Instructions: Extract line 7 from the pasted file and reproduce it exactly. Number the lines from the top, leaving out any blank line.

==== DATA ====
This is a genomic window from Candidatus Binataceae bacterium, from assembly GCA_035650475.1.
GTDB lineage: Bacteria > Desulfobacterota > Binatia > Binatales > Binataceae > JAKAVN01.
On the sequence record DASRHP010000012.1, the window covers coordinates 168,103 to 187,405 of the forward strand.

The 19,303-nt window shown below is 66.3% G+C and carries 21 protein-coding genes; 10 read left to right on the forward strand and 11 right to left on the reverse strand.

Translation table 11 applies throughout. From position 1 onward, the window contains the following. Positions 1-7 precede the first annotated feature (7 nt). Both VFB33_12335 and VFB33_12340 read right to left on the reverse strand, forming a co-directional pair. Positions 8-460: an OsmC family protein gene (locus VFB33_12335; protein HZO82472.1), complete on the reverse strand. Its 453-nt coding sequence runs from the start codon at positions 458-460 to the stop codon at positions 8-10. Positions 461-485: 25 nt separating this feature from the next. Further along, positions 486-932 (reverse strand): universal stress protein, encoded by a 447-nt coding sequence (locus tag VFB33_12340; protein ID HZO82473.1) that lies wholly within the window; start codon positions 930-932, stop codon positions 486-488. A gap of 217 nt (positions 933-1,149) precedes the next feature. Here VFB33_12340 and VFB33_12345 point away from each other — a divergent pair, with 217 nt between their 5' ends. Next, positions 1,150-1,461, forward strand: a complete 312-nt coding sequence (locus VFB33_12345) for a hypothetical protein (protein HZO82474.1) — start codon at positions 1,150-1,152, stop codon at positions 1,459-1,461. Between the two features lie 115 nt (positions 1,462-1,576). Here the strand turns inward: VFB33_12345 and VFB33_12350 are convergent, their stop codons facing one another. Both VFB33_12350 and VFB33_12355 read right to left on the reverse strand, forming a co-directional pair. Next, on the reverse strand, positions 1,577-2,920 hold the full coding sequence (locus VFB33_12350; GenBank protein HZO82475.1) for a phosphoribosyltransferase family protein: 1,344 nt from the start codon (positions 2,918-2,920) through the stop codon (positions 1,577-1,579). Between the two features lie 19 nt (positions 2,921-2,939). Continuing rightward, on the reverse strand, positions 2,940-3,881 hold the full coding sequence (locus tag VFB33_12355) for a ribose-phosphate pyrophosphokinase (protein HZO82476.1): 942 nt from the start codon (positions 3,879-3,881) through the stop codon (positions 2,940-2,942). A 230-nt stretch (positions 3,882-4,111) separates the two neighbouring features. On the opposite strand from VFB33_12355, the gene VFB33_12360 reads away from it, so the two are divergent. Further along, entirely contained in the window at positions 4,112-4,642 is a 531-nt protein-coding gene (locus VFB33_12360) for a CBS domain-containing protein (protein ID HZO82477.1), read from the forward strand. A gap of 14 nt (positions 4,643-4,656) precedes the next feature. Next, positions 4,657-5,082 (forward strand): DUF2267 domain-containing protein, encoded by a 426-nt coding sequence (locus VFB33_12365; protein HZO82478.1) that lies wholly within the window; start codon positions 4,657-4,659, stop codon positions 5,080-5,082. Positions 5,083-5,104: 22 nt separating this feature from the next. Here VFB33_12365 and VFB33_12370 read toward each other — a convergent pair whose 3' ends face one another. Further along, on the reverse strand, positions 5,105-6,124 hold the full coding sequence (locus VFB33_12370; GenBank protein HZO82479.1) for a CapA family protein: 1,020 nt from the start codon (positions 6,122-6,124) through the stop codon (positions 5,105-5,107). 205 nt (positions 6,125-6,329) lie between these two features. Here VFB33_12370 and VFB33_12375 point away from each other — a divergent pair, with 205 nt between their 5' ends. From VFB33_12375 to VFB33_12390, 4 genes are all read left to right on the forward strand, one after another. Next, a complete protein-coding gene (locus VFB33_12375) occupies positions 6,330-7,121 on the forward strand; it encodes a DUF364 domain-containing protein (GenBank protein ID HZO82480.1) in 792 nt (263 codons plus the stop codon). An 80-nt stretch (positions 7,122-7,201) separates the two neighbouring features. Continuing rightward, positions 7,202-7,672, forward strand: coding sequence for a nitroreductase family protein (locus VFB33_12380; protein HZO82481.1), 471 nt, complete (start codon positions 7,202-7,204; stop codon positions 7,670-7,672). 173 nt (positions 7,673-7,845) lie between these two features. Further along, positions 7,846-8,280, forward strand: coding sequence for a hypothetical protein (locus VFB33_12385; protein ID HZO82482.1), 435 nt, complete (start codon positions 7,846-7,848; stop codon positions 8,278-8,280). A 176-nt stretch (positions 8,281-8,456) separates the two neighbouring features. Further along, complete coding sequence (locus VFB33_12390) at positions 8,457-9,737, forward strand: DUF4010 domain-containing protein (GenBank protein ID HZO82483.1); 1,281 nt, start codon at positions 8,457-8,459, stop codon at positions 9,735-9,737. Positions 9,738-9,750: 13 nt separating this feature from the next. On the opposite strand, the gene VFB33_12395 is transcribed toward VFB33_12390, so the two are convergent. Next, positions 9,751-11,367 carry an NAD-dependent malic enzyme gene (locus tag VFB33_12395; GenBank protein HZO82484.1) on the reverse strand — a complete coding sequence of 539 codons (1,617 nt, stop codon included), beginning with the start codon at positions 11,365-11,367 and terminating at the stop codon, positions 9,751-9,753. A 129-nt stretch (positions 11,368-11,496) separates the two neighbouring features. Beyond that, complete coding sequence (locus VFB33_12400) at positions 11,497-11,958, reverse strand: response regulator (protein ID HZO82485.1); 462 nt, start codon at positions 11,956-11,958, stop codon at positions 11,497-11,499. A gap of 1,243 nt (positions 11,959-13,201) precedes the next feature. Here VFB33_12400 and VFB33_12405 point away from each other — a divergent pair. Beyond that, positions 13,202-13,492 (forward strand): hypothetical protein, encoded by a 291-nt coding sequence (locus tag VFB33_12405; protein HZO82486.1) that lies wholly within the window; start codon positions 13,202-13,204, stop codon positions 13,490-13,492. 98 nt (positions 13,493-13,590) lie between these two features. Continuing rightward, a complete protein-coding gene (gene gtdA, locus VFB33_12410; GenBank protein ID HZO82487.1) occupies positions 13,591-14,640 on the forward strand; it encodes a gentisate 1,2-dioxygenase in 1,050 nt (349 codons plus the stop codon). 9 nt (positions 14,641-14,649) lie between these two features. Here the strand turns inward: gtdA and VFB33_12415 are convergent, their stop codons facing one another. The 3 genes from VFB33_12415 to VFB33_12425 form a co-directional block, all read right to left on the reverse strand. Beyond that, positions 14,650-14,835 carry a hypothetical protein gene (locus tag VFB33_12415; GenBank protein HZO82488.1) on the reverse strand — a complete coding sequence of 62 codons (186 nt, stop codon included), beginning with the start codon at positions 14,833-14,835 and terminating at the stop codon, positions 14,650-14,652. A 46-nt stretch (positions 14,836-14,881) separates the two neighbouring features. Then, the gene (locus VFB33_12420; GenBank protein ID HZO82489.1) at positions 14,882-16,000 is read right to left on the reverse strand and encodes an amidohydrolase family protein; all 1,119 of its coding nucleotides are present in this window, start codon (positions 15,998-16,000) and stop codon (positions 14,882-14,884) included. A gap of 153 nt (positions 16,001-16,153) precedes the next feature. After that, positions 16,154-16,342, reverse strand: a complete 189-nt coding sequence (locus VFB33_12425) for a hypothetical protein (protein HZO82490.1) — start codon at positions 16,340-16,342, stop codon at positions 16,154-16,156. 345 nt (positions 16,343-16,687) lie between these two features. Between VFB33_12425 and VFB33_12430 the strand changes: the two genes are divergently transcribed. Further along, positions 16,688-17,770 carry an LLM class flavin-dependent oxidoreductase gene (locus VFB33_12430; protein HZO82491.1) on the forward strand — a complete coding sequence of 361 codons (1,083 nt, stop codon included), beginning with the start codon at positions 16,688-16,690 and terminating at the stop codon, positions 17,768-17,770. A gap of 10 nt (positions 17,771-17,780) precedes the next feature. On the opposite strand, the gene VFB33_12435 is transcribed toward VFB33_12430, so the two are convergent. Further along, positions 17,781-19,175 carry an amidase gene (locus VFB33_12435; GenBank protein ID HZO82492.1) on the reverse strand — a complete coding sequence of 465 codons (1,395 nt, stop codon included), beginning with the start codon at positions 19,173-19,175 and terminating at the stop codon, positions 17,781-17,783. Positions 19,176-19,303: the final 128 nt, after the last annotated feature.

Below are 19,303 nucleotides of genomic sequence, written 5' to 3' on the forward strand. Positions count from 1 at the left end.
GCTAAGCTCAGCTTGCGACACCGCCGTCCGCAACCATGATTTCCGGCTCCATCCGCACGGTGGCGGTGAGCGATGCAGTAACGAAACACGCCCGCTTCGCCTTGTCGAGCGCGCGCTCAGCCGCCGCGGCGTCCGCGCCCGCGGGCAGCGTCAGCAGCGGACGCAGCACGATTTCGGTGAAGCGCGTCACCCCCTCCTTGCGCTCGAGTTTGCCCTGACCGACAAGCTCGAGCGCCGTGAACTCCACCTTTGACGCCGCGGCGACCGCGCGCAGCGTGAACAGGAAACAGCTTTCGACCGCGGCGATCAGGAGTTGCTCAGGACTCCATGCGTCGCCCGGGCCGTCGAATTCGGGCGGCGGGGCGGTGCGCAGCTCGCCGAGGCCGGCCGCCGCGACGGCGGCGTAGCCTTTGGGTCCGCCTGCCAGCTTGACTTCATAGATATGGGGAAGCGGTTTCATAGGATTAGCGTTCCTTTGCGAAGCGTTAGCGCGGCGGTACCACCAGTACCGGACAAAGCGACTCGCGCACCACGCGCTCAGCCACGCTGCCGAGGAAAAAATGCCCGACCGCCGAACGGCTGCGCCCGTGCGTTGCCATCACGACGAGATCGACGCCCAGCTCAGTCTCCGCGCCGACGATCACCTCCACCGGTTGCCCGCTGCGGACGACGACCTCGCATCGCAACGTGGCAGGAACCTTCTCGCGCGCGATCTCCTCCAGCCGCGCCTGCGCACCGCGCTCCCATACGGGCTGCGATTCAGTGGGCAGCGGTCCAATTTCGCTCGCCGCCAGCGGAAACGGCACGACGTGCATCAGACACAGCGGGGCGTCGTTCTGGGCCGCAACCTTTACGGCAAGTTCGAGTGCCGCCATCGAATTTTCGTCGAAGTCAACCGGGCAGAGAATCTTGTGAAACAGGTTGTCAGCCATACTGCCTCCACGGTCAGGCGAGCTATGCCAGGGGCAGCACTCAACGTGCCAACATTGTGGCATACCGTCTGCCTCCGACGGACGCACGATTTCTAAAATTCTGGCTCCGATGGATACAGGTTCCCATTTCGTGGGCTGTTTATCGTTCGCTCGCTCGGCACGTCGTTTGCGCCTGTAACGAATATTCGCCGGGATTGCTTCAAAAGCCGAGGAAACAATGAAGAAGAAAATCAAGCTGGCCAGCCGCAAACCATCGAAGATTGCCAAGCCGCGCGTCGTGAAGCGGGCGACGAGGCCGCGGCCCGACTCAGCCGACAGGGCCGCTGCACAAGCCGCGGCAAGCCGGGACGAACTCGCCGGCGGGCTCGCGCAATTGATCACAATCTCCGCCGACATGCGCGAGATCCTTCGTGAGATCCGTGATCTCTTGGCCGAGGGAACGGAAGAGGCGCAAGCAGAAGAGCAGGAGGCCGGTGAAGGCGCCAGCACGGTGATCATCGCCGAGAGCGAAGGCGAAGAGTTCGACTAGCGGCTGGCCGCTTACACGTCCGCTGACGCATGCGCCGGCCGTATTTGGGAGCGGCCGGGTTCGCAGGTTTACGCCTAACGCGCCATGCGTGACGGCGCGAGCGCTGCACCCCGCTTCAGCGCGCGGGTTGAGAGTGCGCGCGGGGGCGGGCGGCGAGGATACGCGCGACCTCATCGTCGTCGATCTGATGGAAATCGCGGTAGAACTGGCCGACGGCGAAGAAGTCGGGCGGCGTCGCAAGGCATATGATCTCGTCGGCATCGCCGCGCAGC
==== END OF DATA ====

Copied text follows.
GCTAAGCTCAGCTTGCGACACCGCCGTCCGCAACCATGATTTCCGGCTCCATCCGCACGGTGGCGGTGAGCGATGCAGTAACGAAACACGCCCGCTTCGCCTTGTCGAGCGCGCGCTCAGCCGCCGCGGCGTCCGCGCCCGCGGGCAGCGTCAGCAGCGGACGCAGCACGATTTCGGTGAAGCGCGTCACCCCCTCCTTGCGCTCGAGTTTGCCCTGACCGACAAGCTCGAGCGCCGTGAACTCCACCTTTGACGCCGCGGCGACCGCGCGCAGCGTGAACAGGAAACAGCTTTCGACCGCGGCGATCAGGAGTTGCTCAGGACTCCATGCGTCGCCCGGGCCGTCGAATTCGGGCGGCGGGGCGGTGCGCAGCTCGCCGAGGCCGGCCGCCGCGACGGCGGCGTAGCCTTTGGGTCCGCCTGCCAGCTTGACTTCATAGATATGGGGAAGCGGTTTCATAGGATTAGCGTTCCTTTGCGAAGCGTTAGCGCGGCGGTACCACCAGTACCGGACAAAGCGACTCGCGCACCACGCGCTCAGCCACGCTGCCGAGGAAAAAATGCCCGACCGCCGAACGGCTGCGCCCGTGCGTTGCCATCACGACGAGATCGACGCCCAGCTCAGTCTCCGCGCCGACGATCACCTCCACCGGTTGCCCGCTGCGGACGACGACCTCGCATCGCAACGTGGCAGGAACCTTCTCGCGCGCGATCTCCTCCAGCCGCGCCTGCGCACCGCGCTCCCATACGGGCTGCGATTCAGTGGGCAGCGGTCCAATTTCGCTCGCCGCCAGCGGAAACGGCACGACGTGCATCAGACACAGCGGGGCGTCGTTCTGGGCCGCAACCTTTACGGCAAGTTCGAGTGCCGCCATCGAATTTTCGTCGAAGTCAACCGGGCAGAGAATCTTGTGAAACAGGTTGTCAGCCATACTGCCTCCACGGTCAGGCGAGCTATGCCAGGGGCAGCACTCAACGTGCCAACATTGTGGCATACCGTCTGCCTCCGACGGACGCACGATTTCTAAAATTCTGGCTCCGATGGATACAGGTTCCCATTTCGTGGGCTGTTTATCGTTCGCTCGCTCGGCACGTCGTTTGCGCCTGTAACGAATATTCGCCGGGATTGCTTCAAAAGCCGAGGAAACAATGAAGAAGAAAATCAAGCTGGCCAGCCGCAAACCATCGAAGATTGCCAAGCCGCGCGTCGTGAAGCGGGCGACGAGGCCGCGGCCCGACTCAGCCGACAGGGCCGCTGCACAAGCCGCGGCAAGCCGGGACGAACTCGCCGGCGGGCTCGCGCAATTGATCACAATCTCCGCCGACATGCGCGAGATCCTTCGTGAGATCCGTGATCTCTTGGCCGAGGGAACGGAAGAGGCGCAAGCAGAAGAGCAGGAGGCCGGTGAAGGCGCCAGCACGGTGATCATCGCCGAGAGCGAAGGCGAAGAGTTCGACTAGCGGCTGGCCGCTTACACGTCCGCTGACGCATGCGCCGGCCGTATTTGGGAGCGGCCGGGTTCGCAGGTTTACGCCTAACGCGCCATGCGTGACGGCGCGAGCGCTGCACCCCGCTTCAGCGCGCGGGTTGAGAGTGCGCGCGGGGGCGGGCGGCGAGGATACGCGCGACCTCATCGTCGTCGATCTGATGGAAATCGCGGTAGAACTGGCCGACGGCGAAGAAGTCGGGCGGCGTCGCAAGGCATATGATCTCGTCGGCATCGCCGCGCAGC